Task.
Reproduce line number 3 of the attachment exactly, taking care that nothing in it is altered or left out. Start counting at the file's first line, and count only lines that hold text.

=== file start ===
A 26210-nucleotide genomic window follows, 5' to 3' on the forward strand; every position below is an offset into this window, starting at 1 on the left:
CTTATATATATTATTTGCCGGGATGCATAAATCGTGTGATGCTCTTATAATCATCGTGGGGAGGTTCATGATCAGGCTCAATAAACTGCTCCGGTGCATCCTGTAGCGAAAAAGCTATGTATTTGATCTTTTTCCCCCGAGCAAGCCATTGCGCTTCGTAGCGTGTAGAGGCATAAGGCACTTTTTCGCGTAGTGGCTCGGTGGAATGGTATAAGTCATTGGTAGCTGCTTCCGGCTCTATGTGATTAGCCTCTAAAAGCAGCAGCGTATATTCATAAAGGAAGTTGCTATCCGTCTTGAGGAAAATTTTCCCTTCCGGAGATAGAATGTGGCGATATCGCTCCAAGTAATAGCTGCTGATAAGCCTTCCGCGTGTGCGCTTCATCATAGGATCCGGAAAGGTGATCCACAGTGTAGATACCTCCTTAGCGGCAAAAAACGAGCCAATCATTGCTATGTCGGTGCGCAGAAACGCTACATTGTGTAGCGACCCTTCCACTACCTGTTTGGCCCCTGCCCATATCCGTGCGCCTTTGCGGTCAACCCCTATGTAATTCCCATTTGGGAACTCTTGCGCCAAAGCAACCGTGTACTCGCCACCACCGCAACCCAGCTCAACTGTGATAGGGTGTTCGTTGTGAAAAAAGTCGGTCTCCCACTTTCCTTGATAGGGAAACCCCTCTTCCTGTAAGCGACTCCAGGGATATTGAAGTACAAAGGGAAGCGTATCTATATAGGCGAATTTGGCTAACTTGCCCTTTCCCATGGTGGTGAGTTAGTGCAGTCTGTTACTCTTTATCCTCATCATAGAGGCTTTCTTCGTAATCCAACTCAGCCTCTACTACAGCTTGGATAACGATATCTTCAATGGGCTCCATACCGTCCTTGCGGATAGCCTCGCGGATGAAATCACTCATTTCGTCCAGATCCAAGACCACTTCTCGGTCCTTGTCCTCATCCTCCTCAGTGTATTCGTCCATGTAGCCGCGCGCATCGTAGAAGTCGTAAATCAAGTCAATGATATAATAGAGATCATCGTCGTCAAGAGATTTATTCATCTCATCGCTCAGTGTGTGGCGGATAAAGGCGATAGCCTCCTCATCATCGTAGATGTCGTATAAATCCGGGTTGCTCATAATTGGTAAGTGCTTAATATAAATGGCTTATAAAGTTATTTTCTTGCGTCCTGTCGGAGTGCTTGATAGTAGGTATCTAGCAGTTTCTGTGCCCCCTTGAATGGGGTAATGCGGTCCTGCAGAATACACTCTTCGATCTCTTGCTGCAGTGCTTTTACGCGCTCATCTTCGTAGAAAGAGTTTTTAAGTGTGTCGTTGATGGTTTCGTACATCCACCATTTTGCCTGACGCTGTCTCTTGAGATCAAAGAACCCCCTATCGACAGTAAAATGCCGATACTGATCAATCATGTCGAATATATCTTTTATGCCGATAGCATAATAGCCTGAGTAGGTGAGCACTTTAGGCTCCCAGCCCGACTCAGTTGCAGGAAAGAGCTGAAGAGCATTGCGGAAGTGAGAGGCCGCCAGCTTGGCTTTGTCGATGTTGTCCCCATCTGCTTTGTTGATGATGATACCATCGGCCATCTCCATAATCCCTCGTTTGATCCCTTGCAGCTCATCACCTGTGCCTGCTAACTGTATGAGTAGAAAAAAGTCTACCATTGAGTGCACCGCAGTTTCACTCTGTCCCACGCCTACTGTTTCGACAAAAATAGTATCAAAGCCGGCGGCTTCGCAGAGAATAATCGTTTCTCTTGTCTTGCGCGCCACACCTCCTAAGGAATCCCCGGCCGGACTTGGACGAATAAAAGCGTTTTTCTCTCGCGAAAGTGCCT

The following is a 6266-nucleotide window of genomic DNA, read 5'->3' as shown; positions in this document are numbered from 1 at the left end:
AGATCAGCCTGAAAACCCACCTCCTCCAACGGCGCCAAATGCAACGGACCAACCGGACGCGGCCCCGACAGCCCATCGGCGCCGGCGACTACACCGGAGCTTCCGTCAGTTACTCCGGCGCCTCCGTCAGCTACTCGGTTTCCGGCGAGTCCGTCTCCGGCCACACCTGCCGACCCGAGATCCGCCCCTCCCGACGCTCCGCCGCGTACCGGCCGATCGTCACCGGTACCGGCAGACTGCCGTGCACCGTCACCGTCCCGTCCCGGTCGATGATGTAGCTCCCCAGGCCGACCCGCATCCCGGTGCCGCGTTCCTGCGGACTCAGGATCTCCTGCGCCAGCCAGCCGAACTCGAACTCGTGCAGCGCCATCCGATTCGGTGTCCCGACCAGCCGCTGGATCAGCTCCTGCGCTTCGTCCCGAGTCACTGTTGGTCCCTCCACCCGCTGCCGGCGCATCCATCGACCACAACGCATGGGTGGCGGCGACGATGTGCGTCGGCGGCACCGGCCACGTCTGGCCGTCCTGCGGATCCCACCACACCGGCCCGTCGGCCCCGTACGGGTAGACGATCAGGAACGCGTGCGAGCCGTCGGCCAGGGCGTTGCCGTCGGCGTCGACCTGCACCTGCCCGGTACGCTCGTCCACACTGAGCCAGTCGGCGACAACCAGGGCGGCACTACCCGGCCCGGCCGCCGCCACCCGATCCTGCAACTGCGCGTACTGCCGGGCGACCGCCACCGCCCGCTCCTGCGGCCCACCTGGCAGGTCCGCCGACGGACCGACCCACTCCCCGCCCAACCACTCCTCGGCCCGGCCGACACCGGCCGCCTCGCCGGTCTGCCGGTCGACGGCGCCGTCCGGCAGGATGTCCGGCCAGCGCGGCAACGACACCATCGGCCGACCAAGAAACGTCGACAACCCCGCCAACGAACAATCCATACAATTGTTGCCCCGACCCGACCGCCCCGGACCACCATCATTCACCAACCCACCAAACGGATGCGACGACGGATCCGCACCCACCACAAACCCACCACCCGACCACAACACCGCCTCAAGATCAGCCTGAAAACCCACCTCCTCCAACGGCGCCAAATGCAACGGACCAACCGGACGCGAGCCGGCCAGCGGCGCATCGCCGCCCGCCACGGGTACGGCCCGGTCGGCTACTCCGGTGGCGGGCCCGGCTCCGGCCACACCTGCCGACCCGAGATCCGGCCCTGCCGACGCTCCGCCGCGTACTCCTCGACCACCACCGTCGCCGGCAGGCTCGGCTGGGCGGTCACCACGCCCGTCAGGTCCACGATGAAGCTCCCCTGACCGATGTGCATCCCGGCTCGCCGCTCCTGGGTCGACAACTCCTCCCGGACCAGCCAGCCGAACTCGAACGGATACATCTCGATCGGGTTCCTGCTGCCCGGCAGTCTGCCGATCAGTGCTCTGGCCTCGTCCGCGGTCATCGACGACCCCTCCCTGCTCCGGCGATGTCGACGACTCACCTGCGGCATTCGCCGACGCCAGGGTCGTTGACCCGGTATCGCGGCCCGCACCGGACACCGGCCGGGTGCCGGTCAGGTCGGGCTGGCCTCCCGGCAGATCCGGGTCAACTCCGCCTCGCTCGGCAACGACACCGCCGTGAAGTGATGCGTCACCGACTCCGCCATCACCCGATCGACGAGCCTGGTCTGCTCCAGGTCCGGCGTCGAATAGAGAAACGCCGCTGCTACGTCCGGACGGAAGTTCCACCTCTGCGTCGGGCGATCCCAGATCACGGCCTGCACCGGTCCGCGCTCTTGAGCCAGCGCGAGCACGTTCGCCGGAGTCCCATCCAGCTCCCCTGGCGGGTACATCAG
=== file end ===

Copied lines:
The following is a 6266-nucleotide window of genomic DNA, read 5'->3' as shown; positions in this document are numbered from 1 at the left end: